By Curt Peterson
West Windsor’s Ascutney Outdoors, which has been providing access to groomed slope and back-country skiing via rope tow, will be sporting a modern T-bar lift starting with the first skiable snow next winter.
“The slope is so popular we ran out of lift capacity,” said Ascutney Outdoors board member Glenn Seward. “With the T-Bar, two skiers can go up at the same time.”
The lift was purchased for $85,000 and came from Le Relais Ski Area near Quebec City. A deal was struck, and Seward headed to Canada last October to dismantle Le Relais’s hand-me-down.
Installation requires blasting for the lift’s towers. Concrete pads will be poured, towers set, and the cable to which the T-Bars will attach will be installed.
Off-season mountain bikers use lifts to access higher trails, and Seward hopes that might be possible here too. That will be up to the Vermont Tramway Board, which oversees and inspects ski lifts.
Seward didn’t reveal the price for the lift but called it “a very attractive deal.”
The most expensive part was getting the lift across the international border,” Seward said. “And the import duty was high.”
Canadian Immigration Officers stopped him in his truck with the tools for disassembling the Le Relais T-bar. Canadians are sensitive about incomers taking jobs and require a “work permit.” Seward was detained for three hours and grilled by Customs officers while his truck was emptied and inspected.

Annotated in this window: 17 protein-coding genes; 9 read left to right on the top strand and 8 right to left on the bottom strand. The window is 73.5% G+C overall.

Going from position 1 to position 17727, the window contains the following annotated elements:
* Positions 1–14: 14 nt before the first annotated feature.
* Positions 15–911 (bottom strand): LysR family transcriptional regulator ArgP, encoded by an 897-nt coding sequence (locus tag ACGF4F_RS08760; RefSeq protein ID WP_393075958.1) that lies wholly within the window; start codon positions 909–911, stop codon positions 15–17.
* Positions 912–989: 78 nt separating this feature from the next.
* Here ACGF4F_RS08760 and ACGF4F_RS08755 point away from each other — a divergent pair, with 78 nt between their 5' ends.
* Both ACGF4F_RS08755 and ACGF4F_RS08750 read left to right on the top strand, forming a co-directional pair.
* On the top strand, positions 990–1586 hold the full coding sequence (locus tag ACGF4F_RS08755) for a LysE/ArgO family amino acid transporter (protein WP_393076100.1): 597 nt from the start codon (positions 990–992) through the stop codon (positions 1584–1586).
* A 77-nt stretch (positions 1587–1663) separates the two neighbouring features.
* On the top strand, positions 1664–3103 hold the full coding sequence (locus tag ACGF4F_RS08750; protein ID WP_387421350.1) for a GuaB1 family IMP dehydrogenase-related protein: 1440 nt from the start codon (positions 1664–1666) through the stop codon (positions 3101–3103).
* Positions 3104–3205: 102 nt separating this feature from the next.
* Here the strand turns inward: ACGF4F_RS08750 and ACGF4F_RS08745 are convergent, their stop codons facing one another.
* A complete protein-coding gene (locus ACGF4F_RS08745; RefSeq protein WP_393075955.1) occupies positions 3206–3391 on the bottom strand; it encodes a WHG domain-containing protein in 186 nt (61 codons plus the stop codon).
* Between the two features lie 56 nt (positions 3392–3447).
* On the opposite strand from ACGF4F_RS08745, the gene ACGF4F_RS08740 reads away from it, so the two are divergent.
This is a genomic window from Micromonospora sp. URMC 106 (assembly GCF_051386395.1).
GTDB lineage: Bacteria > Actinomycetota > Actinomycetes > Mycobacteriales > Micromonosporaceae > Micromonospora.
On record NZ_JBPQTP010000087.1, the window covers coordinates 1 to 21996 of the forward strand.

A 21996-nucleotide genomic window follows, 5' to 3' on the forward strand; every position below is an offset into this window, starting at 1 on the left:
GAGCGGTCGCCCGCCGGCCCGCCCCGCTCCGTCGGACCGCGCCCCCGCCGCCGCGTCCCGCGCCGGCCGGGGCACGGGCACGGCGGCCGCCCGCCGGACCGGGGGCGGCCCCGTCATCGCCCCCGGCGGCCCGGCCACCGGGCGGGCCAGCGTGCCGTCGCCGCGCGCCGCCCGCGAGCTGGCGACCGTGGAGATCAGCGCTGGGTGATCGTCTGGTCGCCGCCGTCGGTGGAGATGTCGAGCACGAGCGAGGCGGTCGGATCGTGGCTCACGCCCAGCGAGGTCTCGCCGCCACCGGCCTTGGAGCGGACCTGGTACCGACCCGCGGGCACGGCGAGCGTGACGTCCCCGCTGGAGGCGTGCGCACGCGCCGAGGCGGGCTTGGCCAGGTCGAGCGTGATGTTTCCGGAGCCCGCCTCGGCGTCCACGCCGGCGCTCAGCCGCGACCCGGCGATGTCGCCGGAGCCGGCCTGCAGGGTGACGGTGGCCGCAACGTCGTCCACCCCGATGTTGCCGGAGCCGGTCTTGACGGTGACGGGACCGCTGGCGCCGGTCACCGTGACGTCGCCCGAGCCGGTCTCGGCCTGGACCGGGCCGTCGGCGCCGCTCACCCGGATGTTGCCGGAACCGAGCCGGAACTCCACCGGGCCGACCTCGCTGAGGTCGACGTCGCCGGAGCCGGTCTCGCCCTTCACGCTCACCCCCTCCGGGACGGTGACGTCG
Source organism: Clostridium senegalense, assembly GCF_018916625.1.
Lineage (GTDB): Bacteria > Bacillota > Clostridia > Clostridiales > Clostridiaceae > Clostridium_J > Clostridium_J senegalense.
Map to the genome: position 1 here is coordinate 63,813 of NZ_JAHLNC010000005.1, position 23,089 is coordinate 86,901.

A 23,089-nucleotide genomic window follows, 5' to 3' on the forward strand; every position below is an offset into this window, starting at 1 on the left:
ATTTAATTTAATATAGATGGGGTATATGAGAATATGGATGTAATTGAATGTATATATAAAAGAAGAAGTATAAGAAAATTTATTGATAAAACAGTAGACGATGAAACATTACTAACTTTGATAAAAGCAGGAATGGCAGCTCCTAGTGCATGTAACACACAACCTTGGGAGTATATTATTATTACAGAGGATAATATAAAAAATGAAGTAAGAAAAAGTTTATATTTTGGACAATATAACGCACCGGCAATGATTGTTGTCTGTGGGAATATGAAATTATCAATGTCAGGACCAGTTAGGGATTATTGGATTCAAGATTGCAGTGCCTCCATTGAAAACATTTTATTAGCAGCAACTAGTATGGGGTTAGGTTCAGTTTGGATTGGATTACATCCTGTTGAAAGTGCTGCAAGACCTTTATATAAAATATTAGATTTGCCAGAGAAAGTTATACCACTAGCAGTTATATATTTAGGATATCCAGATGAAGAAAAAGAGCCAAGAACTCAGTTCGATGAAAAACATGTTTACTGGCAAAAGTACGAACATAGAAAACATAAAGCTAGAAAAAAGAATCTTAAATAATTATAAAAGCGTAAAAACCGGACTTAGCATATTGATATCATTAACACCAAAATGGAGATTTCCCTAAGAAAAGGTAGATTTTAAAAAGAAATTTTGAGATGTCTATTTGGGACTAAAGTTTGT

“I explained I was a volunteer board member, that I was not being paid, and not, therefore, taking a job a Canadian citizen might have been paid to do,” Seward said. “They finally checked our website, decided I was telling the truth and let me go on.”
Seward said the dismantled lift system filled five or six trucks. U.S. Customs officials required they all cross the border together within a specified time, which was not as simple as it sounds.
Mt. Ascutney is 3,500 feet high. The T-bar will give riders access the lower 1,700 feet. Steve Batson, an Ascutney Outdoors volunteer said the Upper Valley Land Trust helped finance the land purchase in exchange for a conservation easement for the upper ridge.
“There are very few undeveloped peaks with Ascutney’s elevation left in Vermont,” Batson said, “and this was a way to preserve it.”
Seward said Asuctney Outdoors can maintain the existing ski trails above the T-bar, but access will require back-country skiing.
“It’s very popular,” Seward said. “When I arrive at 6:30 in the morning, there may be as many as 50 cars in the parking lot – mostly skiers who were walking up the entire mountain to ski down.”
Rope tow use has been free, or “by donation,” Seward said Ascutney Outdoors has not set a ski pass price for the new T-Bar, but he thinks it will be about $10-$15 per day.
Ascutney will probably never make their own snow, as it is very expensive, and Mill Brook could not supply enough water, according to Seward.